So, I now have 12 years of Now That’s What I Call Music albums done, and a huge spread sheet detailing my opinions on every one of these. 1003 songs, by 546 different artists. Working on a 4 minutes per song average (which is pretty fast and loose, but it’ll do), that works out at 2 days 19 hours spent listening to pop music. As a big fan of big data, that at least throws up some interesting results- I may add some extra detail for next time, to add some more analytical joy. But for now, it’s just about quality, and the various winners and losers this time around.
So firstly, who sits astride the 80’s and 90’s as a pop colossus? To qualify for this, I set a limit at a minimum of 5 songs featured, and then based it on the tried and true Groom Method™ of rating to work out how well they had done*. They are presented in the time honoured tradition of reverse order, as per the Top of the Pops act, 1973. Feel free to whistle the riff from Whole Lotta Love as you read this. And the winners are as follows;
10) Eternal– 70% from 5 songs
A surprise new entry at number 10. Consistently great across their first salvo of singles, and deservedly here. Can they hold on to this spot in 10 Now albums time? Only time will tell (but I’m going to guess no. No they can’t)
9) East 17– 75% from 6 songs
And more new at number 9! Walthamstow wonders East 17 bringing their cheeky brand of pop and endearingly terrible rapping to the top 10.
8) Erasure– 79% from 12 songs
Falling 5 places from number 3 last time round, quirky electro pop still doing brilliantly- that they’ve stayed so good over 12 singles is a fantastic achievement, and to my mind, their place in the pop canon is earned and deserved.
7) The Cure– 80% from 5 songs
And the first entry from the indie canon. Robert Smith and co. appear, having consistently popped up with a Lovecats here, and a Close To Me there, taking number 7 by stealth.
6) Queen (including Freddie Mercury)- 81% from 13 songs
Even Freddie’s demise couldn’t hold back the operatic rock juggernaut that is Queen. A slight drop from 4 to 6 here, for which you have George Michael to blame!
5) Tina Turner– 82% from 11 songs
No movement from number 5 for Tina Turner, who actually improves her rating this time around. She’s just never not brilliant.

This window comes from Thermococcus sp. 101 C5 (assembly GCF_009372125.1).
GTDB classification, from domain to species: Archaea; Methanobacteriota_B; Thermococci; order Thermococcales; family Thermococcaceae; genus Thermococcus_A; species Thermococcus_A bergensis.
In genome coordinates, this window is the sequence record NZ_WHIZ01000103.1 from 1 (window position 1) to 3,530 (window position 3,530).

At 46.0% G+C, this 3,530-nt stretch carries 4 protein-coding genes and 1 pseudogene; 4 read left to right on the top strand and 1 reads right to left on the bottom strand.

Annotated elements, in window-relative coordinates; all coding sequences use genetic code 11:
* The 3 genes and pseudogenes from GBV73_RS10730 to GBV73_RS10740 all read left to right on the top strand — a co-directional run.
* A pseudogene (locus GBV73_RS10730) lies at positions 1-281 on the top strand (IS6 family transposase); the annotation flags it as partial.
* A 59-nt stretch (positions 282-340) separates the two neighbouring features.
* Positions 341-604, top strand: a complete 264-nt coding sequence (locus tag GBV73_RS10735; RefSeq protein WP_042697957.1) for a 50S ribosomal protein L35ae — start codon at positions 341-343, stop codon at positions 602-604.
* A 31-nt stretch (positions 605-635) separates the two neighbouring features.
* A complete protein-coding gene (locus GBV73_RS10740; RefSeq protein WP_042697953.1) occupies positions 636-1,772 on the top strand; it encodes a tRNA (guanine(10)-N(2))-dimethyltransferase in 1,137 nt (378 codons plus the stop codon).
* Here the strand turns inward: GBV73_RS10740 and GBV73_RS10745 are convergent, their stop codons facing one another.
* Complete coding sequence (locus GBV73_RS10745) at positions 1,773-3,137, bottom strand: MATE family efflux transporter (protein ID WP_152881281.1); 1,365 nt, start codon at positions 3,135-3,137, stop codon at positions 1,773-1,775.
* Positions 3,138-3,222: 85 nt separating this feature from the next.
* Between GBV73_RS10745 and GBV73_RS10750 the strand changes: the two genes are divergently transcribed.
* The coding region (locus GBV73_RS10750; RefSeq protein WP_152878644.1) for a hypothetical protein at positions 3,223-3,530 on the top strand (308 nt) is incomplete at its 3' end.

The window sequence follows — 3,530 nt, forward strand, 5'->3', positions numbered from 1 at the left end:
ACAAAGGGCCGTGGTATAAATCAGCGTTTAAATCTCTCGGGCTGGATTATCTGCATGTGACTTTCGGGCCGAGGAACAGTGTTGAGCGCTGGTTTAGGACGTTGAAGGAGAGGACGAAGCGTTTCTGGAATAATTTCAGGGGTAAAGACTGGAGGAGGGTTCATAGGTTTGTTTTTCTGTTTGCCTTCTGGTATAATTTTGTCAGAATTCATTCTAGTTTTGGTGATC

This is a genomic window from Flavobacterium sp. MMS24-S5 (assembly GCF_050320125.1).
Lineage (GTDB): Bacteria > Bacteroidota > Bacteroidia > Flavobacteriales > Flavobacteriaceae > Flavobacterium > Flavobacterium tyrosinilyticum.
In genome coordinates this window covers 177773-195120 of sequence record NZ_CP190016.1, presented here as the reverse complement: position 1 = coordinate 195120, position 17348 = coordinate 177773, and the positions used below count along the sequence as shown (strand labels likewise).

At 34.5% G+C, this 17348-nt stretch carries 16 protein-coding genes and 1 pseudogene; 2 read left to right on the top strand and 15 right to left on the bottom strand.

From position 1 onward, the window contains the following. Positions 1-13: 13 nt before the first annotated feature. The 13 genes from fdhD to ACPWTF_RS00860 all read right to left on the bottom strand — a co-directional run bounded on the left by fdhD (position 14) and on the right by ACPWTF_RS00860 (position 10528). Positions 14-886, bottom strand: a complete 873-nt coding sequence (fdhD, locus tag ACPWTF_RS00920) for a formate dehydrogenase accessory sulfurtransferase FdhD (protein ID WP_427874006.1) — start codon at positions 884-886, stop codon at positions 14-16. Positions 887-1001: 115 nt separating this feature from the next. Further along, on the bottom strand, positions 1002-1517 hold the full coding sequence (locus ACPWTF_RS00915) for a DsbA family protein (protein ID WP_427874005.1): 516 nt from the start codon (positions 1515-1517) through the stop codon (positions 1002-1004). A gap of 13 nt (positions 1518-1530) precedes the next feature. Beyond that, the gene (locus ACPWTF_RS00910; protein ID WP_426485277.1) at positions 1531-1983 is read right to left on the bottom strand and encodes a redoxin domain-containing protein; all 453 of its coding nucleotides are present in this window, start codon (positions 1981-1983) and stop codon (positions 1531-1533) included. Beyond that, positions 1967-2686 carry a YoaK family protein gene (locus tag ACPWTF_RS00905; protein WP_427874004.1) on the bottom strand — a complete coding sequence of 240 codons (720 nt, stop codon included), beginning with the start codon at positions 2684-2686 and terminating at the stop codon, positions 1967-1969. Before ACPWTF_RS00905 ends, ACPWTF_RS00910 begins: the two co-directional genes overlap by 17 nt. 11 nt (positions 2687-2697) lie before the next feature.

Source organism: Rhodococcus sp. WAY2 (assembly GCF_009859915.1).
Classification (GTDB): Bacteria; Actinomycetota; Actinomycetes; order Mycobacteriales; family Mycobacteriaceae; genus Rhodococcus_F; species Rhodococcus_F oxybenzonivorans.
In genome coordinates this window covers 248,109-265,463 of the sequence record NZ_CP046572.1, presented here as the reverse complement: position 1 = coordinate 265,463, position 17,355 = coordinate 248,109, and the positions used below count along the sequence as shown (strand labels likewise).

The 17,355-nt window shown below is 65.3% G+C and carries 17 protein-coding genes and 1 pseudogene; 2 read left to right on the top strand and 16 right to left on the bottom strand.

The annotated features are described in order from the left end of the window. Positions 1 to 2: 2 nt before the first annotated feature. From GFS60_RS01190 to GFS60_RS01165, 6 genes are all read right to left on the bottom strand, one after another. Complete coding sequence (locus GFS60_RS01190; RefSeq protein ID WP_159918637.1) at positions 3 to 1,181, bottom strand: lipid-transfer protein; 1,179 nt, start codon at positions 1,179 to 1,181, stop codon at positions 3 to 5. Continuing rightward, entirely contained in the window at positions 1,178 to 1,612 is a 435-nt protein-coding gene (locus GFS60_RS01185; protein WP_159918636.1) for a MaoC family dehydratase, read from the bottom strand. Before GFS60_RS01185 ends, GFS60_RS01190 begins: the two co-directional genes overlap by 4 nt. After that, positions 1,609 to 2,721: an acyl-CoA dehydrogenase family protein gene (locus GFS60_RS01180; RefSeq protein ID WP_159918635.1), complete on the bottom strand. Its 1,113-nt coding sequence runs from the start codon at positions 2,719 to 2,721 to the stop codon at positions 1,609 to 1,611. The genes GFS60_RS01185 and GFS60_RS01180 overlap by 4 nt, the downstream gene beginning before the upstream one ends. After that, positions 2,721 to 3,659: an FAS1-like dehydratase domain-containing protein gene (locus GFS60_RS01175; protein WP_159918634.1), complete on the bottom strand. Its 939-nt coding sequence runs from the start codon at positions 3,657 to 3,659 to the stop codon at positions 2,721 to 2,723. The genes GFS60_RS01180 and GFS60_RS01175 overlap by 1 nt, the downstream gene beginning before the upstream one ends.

4) Duran Duran– 83% from 9 songs
Her come the Brummies! Dropping one place to number 4, despite their sell by date arriving in 1993, who can argue against their new wave pop flair?
3) Fine Young Cannibals/ Neneh Cherry– 90% from 5 songs
From both ends of the spectrum, the R&B and early trip hop of Neneh Cherry, and the almost schizophrenic genre jumping of the Fine Young Cannibals both more than earn their bronze medals for the 10 great pop songs they’ve released.
2) Pet Shop Boys– 94% from 9 songs
You cant argue with such consistent brilliance. They boil pop down to it’s most essential parts- great tunes and witty lyrics, and are just an inescapable force of pop nature.
1) KLF/ Salt ‘n’ Pepa– 100% from 5 songs
A double new entry for the number one spot, bossing the early 90’s with either situationist craziness, or hip hop heaven, both worthy of running the crown.
In the interests of those artists who just didn’t have enough songs on, here are the remaining artists who didn’t quite qualify for the Top 10, but are yet to have even an average song included yet.
4 songs- Take That
3 songs- Norman Cook (and side projects), Heaven 17, James, Massive Attack, Morrissey, Peter Gabriel, R Kelly, REM, Transvision Vamp
2 songs- Arrested Development, Betty Boo, Bitty McLean, Bjork, Blur, Cameo, CeCe Peniston, Cranberries, Culture Beat,De La Soul, En Vogue, Faith No More, Flying Pickets, Frankie Goes to Hollywood, Kate Bush, Malcolm Mclaren, Meatloaf, Oasis, Paul Hardcastle, Prince, Righteous Brothers, Snap, Tasmin Archer, Ugly Kid Joe, Utah Saints, Voice of the Beehive, Whitesnake
Again, you need to take the rough with the smooth, and these are, scientifically, the roughest things out there according to my scientific methods.
10) Orchestral Manoeuvres in the Dark– 40% from 5 songs
Not a bad band per se, but not a singles band, and it shows in their final tally.
9) Kim Wilde- 40% from 5 songs
I’m shocked too! But outside of Kids in America and killing it in denim jackets, there are a lot of bad songs.
8) Chaka Demus and the Pliers– 40% from 5 songs
In their defense, Tease Me is an undeniable killer tune, but a whole smorgasbord of bland lover’s rock lets them down badly.
7) INXS– 33% from 6 songs
Dropping three places (which in this instance, is a good thing), but clearly massively overrated nonetheless.
6) Simple Minds– 31% from 8 songs